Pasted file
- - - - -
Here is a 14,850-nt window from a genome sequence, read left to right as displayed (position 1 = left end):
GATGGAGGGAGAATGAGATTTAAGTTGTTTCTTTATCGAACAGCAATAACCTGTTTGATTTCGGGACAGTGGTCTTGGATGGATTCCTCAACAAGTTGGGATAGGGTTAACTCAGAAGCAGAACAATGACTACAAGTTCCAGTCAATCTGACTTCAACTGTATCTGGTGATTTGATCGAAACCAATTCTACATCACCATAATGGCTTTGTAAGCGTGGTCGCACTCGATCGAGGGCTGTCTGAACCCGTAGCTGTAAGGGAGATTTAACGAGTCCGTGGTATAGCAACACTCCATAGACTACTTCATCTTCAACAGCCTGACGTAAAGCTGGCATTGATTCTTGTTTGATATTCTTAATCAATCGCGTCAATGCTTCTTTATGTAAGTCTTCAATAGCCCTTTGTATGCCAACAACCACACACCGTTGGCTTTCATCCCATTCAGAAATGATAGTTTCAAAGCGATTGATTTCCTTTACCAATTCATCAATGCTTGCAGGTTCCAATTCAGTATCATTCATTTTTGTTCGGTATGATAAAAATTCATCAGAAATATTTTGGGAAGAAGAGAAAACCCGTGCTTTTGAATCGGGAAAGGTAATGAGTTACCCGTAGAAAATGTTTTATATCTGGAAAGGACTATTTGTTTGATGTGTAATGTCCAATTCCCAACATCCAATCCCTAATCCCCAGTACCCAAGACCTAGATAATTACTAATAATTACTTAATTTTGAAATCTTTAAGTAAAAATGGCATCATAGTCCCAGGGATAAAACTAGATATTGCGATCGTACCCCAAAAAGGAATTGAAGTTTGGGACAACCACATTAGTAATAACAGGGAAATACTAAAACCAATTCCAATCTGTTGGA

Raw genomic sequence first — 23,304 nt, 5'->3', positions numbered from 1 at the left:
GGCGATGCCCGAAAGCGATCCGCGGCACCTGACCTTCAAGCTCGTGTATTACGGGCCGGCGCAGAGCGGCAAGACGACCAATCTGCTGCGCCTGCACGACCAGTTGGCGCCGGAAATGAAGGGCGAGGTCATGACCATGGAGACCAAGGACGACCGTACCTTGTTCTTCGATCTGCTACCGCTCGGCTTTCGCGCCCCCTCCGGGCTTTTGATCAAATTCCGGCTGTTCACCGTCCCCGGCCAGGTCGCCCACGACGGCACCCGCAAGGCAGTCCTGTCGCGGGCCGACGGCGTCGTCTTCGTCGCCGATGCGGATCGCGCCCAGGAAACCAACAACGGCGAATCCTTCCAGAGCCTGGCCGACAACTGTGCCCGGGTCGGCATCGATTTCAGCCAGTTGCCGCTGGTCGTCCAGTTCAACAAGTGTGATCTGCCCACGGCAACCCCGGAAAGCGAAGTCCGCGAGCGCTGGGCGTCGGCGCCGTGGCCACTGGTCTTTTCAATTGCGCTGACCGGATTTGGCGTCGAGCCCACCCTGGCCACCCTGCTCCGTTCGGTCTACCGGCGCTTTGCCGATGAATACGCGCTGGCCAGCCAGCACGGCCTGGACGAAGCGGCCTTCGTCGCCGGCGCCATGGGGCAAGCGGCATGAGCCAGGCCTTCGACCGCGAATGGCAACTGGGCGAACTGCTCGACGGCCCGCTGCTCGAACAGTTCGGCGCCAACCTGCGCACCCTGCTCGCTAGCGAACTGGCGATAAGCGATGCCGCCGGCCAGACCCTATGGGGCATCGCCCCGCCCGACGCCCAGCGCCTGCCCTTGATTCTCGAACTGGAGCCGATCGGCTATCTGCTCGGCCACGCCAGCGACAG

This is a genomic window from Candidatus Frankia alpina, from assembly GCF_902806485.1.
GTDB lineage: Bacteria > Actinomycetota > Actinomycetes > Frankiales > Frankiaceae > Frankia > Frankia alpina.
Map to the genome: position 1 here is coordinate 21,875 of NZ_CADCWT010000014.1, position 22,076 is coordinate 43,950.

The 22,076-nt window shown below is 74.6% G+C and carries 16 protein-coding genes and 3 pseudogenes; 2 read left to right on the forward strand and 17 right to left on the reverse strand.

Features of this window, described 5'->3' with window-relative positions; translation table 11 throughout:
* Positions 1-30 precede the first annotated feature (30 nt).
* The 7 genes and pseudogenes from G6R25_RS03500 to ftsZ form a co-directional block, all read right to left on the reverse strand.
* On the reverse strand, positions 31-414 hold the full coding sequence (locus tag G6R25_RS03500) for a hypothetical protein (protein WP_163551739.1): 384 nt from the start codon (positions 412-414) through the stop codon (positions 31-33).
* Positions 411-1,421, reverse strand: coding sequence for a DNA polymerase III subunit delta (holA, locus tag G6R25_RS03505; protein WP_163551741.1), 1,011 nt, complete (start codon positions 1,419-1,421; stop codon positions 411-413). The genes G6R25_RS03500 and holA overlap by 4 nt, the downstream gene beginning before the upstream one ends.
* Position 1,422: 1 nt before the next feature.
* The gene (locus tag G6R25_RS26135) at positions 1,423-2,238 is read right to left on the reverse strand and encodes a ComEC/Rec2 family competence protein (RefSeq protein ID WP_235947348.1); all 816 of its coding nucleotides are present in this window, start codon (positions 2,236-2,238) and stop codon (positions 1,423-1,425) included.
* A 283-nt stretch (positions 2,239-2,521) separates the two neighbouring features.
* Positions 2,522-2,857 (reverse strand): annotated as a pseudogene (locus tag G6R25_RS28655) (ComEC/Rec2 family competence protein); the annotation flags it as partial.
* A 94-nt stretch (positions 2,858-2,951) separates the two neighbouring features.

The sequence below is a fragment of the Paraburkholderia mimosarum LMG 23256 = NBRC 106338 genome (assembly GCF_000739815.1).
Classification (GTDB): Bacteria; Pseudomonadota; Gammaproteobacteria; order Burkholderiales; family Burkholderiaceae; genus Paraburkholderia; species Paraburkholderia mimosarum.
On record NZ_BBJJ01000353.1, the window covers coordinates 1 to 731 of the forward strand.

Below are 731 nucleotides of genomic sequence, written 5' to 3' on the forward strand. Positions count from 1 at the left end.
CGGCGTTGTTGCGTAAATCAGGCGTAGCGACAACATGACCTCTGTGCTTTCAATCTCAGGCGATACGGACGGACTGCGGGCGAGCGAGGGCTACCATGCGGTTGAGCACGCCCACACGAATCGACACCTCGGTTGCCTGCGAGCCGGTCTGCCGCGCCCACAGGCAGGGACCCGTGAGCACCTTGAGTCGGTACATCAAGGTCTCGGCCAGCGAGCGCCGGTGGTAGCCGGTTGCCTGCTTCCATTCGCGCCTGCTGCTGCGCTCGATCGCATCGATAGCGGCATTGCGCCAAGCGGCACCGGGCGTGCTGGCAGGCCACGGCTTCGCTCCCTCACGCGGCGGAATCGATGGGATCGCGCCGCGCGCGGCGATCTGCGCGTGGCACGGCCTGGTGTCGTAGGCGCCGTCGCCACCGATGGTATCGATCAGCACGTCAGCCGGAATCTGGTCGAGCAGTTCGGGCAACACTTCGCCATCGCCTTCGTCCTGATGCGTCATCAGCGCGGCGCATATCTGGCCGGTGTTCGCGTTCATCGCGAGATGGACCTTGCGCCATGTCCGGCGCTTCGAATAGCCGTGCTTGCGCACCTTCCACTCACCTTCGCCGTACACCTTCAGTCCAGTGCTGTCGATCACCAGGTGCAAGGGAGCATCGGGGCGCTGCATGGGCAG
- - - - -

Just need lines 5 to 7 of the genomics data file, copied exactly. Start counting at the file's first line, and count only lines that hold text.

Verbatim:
This is a genomic window from Candidatus Frankia alpina, from assembly GCF_902806485.1.
GTDB lineage: Bacteria > Actinomycetota > Actinomycetes > Frankiales > Frankiaceae > Frankia > Frankia alpina.
Map to the genome: position 1 here is coordinate 21,875 of NZ_CADCWT010000014.1, position 22,076 is coordinate 43,950.